Fifteen minute cities

The ‘authorities’ will know everything that you buy and everything you do, but they’ll now be dictating how and where you can go

People can drive freely around their own neighbourhood and can apply for a permit to drive through the filters, and into other neighbourhoods, for up to 100 days per year. This equates to an average of two days per week.

The alternative is to drive out on to the ring road and then back in to the destination.

The first of many I suspect - those electronic chains will just keep getting tighter and tighter!

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“And he insisted the controversial plan would go ahead whether people liked it or not.”


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Another worthwhile tidbit: "The alternative is to drive out on to the ring road and then back in to the destination. "

So, they are trying to reduce traffic in the city center. You can go anywhere you want, any time you want, if you take the ring road around the city, rather than trying to drive through the heart of the city. Downtown London has had a traffic limiting scheme in place for several years.

In the 70s, Kalamazoo tried to reduce traffic in residential areas by creating a lot of dead end streets by building concrete barricades closing off the streets to through traffic. The scheme didn’t work, because emergency vehicles were obstructed too.

Now, Detroit is trying to reduce traffic speeds in residential neighborhoods by installing speed humps. People are often clocked at 50-60mph in neighborhoods with a posted 25mph limit.


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I noticed that - it will probably increase the miles being driven as people go the long way round.

There must also be an extensive surveillance system throughout the city.

Not forgetting that old saying - ‘thin end of the wedge’

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Hartford and West Hartford got smart. We made one lane streets on both sides with a partition down the center. It naturally slowed the traffic down. The lights were reworked to get the traffic through town. It is just as fast but no bottle neck ever. Which means many days it is faster.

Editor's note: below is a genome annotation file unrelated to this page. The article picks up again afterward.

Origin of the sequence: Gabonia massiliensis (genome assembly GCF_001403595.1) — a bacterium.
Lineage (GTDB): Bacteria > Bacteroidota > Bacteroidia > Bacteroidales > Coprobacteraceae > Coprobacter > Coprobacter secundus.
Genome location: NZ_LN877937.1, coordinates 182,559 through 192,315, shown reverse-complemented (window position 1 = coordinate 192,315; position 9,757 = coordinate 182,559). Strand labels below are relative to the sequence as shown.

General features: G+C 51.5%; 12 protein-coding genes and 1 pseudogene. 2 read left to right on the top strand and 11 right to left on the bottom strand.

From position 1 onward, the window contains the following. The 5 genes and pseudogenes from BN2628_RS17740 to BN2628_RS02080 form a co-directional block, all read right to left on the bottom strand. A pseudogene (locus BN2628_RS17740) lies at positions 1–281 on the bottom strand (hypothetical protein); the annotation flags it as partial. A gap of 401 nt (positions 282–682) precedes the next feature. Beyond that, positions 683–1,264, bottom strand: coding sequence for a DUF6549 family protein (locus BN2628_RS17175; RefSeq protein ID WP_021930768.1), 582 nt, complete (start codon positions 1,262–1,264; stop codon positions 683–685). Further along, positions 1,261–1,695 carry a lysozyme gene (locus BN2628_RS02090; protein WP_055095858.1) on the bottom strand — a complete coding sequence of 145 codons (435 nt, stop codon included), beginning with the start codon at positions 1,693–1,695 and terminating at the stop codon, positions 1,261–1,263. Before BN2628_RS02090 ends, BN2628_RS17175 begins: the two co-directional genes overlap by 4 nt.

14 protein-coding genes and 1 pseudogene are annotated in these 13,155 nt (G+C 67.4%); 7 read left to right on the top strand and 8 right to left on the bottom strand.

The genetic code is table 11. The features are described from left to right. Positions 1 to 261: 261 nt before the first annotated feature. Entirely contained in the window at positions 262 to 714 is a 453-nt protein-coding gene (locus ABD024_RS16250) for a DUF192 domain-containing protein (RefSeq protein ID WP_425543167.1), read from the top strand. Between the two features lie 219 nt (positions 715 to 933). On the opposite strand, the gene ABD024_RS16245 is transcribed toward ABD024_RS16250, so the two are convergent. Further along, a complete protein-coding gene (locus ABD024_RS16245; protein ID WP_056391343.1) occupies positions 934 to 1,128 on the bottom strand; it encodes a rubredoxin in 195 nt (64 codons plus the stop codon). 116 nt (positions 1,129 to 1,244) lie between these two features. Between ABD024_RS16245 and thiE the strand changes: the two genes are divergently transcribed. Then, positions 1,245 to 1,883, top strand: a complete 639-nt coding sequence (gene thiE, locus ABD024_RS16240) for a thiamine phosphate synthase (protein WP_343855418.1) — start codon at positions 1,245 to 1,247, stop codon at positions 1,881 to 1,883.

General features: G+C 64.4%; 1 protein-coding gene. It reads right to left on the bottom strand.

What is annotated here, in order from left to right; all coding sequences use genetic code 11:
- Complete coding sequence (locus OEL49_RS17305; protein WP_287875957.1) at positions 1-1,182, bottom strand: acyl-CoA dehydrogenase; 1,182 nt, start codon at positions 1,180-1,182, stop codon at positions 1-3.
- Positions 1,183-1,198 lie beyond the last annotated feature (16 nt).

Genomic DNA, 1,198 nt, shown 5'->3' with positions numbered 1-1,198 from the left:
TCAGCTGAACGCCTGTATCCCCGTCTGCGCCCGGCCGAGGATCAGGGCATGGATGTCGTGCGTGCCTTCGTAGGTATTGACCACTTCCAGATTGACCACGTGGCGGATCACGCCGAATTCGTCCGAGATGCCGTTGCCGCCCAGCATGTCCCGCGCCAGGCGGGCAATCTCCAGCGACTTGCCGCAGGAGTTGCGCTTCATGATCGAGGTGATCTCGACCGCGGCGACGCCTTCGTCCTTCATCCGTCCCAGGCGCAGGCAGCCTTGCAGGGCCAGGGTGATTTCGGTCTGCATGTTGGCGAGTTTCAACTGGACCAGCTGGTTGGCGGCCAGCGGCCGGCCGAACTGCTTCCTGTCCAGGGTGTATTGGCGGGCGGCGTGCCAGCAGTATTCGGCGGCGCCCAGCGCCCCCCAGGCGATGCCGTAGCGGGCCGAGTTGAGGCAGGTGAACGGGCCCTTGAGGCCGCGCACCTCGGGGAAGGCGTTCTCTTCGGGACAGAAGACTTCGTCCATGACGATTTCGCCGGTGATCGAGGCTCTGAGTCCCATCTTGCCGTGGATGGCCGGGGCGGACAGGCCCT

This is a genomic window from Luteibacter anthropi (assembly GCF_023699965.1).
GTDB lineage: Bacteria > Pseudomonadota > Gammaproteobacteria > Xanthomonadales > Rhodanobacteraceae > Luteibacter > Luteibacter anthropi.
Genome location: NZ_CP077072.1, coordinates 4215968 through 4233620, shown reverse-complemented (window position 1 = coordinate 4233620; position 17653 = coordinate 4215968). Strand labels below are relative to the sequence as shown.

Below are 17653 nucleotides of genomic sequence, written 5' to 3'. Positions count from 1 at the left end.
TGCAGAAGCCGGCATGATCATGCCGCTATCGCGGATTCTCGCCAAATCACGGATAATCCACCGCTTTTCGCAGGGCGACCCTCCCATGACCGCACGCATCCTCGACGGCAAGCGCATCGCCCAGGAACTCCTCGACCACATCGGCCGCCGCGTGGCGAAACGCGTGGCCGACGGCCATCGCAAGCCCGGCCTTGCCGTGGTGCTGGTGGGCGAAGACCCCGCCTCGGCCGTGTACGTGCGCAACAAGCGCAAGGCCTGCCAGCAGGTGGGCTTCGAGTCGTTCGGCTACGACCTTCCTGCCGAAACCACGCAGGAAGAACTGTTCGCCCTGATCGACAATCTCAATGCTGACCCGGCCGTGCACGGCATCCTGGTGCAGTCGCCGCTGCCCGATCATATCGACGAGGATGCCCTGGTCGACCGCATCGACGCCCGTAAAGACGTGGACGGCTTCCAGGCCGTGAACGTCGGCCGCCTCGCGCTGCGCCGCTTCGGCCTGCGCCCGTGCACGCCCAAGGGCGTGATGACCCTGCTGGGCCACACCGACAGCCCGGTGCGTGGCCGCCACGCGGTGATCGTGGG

It is also much much safer for pedestrians and other drivers.

That seems to be the case in the UK. I used to watch the “Inspector Lewis” series on Mystery, which, coincidentally, was placed in Oxford. Whenever Lewis started working a case, his first move was to see what CCTV had captured. Somehow, he was involved in a case in Germany. His first question to his German counterpart was “what does CCTV show?”. The German detective said “This isn’t England. We don’t have cameras everywhere”. It does seem that “Big Brother” is real in England.


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NYC is not far behind::

Getting this approved will entail the usual political circus.


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“Soon” like the second ave subway extension? Or soon? :rofl:



You’ve seen nothing yet. Just wait until we have a CBDC and smart meters in every home.

I do what i can to fight back :slightly_smiling_face:

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MASK! Not to protect from Covid but from Big Brother! :imp:

The Captain

Real Soon, I fear. They are using it to fund the subway, whose ridership still has not grown back to pre-COVID levels (despite their keeping all the MTA employees busy with the “make-work” of scrubbing down and fogging every subway car, every night, during the COVID crisis).


This is mainly to increase FAS in the years before retirement so they can maximize their pension. With less ridership, and fewer cars used, during covid, they needed some excuse to grant massive overtime hours to those who needed it. Remember, the primary purpose of the MTA is to provide jobs, pensions, and political patronage to the hierarchy of employees and management. The secondary purpose is to manage transportation in the metro area.


I have a cousin that lives near there for like 50 years maybe more. Shes been talking about the new subway stops that are coming for decades. Really.

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I have a friend who is a top lawyer in Manhattan. I doubt he will worry about any of that at all. You obviously know what it costs to house a car in Manhattan year round. He gave a new Mercedes to his daughter for her 16th birthday. Money is not a problem for him and many people in Manhattan. The rest were generally taking the subway or train anyway.

Wonder where the Uber drivers end up?

Tourism will mostly continue as it is a one off expense.

Coming in through the tunnels from NJ will change. That is the big change.

How do you see traffic from Northern New Jersey changing?

If you live “in the box”, you don’t pay … it’s all the poor schnooks who come in from the outer boroughs or from LI and Jersey that will have to pay.


They may not own the vehicles they drive. They may lease/rent/whatever vehicle offered via the lease company. So they do not have any parking expense as a result. Of course, users of the service pay for it all via fares.

AFAIK many immigrants who work with Uber get an extension of credit to buy their own car. Then they pay back Uber with interest. It can take 85 hours a week of work to make a small living.